At Dogpatch Studios, an event space in San Francisco, Google executive Sundar Pichai unveiled new devices Wednesday morning.
Android, Google's mobile operating system, has conquered smartphones, neatly trouncing Apple in worldwide market share. But now it has set its sights on tablets.
Pichai pointed out that tablets were set to overtake sales of consumer PCs this year, largely taking over the once-thriving market for netbooks and other low-end notebook PCs. (Just yesterday, Apple reported that its iPad sales fell 14% in the quarter that ended June 29.)
The Next Nexus 7
"Nexus 7 has been a big hit, and we're going to try to follow up," said Google executive Hugo Barra, who joined Pichai on stage and unveiled a new version of the 7-inch tablet. "It's the power of Google in your hand."
See also: New Nexus 7 Leaked By Best Buy
The original Nexus 7 had a great form factor for watching video. Its exterior, however, was marred by a cheap plastic back and a general lack of fit and finish that made it unpleasant to hold.
The new one is even more optimized for watching clips, with a faster processor and 1080p video. Tellingly, a representative from Netflix is in the audience, and Netflix is releasing a new Android app that supports the Nexus 7's video features.
Models range from $229 to $349, with higher-end models having support for LTE wireless networking. They go on sale July 30 in the United States and in other countries "in the coming weeks," Barra said.
Android 4.3 Unveiled
The new tablet is the first to ship with Google's Android 4.3 operating system.
Android 4.3 has some family-friendly features, like "restricted profiles" for children, which should make it easier to share a tablet at home, where most are used.
Barra also showed off OpenGL ES3—a graphics technology which got a lot of talk at Google's recent I/O conference for developers—delivering what he called "a new level of photorealism" for games and other apps.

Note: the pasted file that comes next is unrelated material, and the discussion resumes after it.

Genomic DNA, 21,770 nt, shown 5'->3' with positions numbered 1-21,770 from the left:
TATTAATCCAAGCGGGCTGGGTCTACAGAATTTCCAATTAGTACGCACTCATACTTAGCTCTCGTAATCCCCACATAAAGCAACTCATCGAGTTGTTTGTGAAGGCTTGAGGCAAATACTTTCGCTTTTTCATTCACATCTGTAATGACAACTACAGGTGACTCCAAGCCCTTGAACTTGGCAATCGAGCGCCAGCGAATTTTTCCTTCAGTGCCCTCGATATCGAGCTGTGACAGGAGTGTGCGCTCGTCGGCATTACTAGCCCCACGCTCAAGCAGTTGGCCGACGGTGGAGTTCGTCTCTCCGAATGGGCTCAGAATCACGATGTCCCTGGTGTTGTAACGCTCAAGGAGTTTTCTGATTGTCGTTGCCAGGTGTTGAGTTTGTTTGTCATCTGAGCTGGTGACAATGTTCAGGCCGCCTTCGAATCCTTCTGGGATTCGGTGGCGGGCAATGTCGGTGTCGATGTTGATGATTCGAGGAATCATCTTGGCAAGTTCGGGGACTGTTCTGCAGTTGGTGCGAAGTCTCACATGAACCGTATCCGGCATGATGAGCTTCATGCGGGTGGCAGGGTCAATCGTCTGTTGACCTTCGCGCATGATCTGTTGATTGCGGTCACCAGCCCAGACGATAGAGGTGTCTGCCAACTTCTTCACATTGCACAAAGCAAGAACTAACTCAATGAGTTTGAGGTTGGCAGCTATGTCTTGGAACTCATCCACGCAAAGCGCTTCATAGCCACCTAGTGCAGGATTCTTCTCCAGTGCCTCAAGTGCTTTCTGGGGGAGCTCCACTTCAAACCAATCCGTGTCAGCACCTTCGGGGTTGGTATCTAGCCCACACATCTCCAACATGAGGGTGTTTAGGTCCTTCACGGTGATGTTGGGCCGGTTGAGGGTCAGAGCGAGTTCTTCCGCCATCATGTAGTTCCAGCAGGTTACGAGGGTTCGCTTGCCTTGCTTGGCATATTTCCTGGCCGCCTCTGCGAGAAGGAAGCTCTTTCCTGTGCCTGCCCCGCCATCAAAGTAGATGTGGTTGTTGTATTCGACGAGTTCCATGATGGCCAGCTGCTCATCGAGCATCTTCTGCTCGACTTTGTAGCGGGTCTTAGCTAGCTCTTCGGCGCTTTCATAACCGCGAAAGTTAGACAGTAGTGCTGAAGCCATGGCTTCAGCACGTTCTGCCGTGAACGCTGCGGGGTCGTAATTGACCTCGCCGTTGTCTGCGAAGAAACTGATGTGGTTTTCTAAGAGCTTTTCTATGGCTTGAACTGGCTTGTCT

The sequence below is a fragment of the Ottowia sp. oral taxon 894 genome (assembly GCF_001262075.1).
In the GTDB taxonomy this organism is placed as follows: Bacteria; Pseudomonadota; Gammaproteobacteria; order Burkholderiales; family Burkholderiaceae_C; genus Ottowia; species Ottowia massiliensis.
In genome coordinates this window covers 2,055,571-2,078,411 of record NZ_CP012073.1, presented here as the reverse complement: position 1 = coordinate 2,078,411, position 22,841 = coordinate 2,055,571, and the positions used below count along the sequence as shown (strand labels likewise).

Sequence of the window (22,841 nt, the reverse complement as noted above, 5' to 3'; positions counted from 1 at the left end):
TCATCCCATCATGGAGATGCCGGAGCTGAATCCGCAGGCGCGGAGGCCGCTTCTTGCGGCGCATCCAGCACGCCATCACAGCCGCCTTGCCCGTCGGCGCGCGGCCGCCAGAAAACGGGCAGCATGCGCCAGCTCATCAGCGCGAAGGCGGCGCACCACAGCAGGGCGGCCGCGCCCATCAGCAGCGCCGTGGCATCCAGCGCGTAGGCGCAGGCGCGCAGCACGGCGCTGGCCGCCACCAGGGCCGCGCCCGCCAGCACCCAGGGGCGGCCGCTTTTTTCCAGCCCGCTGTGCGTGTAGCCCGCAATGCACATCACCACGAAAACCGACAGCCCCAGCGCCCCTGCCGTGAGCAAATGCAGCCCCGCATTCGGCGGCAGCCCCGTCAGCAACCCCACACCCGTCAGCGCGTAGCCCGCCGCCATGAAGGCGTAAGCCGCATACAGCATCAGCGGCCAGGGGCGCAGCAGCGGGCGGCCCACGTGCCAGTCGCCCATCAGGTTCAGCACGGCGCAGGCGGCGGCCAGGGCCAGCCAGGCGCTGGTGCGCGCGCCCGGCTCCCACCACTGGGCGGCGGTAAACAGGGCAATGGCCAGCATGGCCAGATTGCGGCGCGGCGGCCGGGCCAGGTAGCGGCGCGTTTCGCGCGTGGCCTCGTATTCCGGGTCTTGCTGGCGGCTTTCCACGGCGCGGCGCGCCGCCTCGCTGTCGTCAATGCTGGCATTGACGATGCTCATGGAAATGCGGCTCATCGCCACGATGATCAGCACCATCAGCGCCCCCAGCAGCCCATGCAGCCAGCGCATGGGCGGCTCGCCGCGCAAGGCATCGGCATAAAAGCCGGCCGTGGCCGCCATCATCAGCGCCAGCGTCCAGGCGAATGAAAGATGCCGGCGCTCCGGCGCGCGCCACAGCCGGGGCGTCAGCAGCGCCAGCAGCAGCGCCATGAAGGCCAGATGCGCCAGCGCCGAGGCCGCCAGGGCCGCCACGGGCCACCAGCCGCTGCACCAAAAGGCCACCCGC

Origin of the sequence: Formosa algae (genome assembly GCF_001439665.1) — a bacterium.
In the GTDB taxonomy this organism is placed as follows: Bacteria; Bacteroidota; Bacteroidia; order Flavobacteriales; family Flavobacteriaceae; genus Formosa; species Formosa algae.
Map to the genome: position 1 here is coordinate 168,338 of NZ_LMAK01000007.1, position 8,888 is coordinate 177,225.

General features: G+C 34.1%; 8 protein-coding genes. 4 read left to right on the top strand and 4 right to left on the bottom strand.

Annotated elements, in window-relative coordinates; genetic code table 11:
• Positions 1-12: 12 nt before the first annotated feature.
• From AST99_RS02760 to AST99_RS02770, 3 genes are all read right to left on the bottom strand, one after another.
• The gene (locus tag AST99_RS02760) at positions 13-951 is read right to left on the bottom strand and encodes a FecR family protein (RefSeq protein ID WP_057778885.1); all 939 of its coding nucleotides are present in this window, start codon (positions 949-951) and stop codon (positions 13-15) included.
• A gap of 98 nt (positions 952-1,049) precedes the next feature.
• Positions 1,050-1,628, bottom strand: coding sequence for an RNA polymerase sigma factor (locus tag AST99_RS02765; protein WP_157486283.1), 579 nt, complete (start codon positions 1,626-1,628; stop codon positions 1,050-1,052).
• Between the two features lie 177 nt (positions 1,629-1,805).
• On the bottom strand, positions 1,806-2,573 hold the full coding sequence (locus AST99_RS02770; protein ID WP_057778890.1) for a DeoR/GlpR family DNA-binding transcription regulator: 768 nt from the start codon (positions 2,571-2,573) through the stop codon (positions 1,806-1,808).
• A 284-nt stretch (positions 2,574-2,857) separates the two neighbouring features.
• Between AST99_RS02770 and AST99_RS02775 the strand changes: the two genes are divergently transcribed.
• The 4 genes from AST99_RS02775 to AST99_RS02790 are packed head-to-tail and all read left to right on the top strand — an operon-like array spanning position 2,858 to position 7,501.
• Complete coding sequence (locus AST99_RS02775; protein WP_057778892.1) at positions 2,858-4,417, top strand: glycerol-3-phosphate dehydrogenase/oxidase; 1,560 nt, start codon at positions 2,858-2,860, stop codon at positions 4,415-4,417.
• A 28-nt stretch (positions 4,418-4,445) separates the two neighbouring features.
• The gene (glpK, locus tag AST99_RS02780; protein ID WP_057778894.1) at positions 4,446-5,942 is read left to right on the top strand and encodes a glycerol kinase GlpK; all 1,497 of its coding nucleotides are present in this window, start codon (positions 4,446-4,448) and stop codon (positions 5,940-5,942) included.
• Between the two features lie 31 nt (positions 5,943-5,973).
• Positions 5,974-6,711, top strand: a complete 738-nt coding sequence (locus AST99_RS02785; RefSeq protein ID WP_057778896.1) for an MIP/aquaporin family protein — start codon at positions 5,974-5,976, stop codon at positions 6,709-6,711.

But the strength of the device, as highlighted by Barra, was less in the hardware and operating system than in Google's own portfolio of apps, like Google Maps and Google Hangouts, the new video-chat service that's rolling up Google's fragmented chat and messaging products.
Tablets Getting More Play
Google's also emphasizing third-party apps designed for tablets, making it easier to browse its Google Play store for tablet-optimized apps. Google is both automatically categorizing apps specifically designed for tablets and creating hand-selected lists of the best tablet-friendly apps.
For games, Google now has a Google Play Games app, similar to its broken-out versions of the Google Play store for books, magazines, and movies and TV shows.
And textbooks are likewise getting a category-specific app, with digital textbooks available to rent or buy starting in August.
The new Nexus 7, like its predecessor, happens to be a great device for watching video. And Google, of course, owns YouTube, the world's largest video site.
Only 15 percent of households have figured out how to get online videos on their TV, Pichai said.
Google's solution is a tiny, 2-inch fob called Chromecast, which runs a version of Google's ChromeOS. It plugs into any TV with an HDMI input.
Google's YouTube apps—on Android and other operating systems—are getting a new "cast" button, which allows them to serve as a remote control for the TV. That sidesteps a massive problem most online-video-to-TV solutions have, which is dealing with clunky TV remote controls.
Google already has similar solutions in place with some digital-TV services, like Verizon's FIOS, through its YouTube Pair service. In fact, it works very similarly to YouTube Pair. But Chromecast doesn't require Google to do deals with TV service providers.
Chromecast also works with video apps like Netflix and music apps like Pandora. And a new feature, still being tested, will display any tab from Google's Chrome Web browser onto a television.
It's retailing for $35, and Netflix is offering three months of free service with purchase for a limited time.
What It Means
The takeaway: Google is aggressively pricing its hardware to push its services, especially video. And in the wake of a recent reorganization that brought together its Chrome and Android teams under Pichai, its showing how its mobile and desktop operating systems are growing ever more closely linked.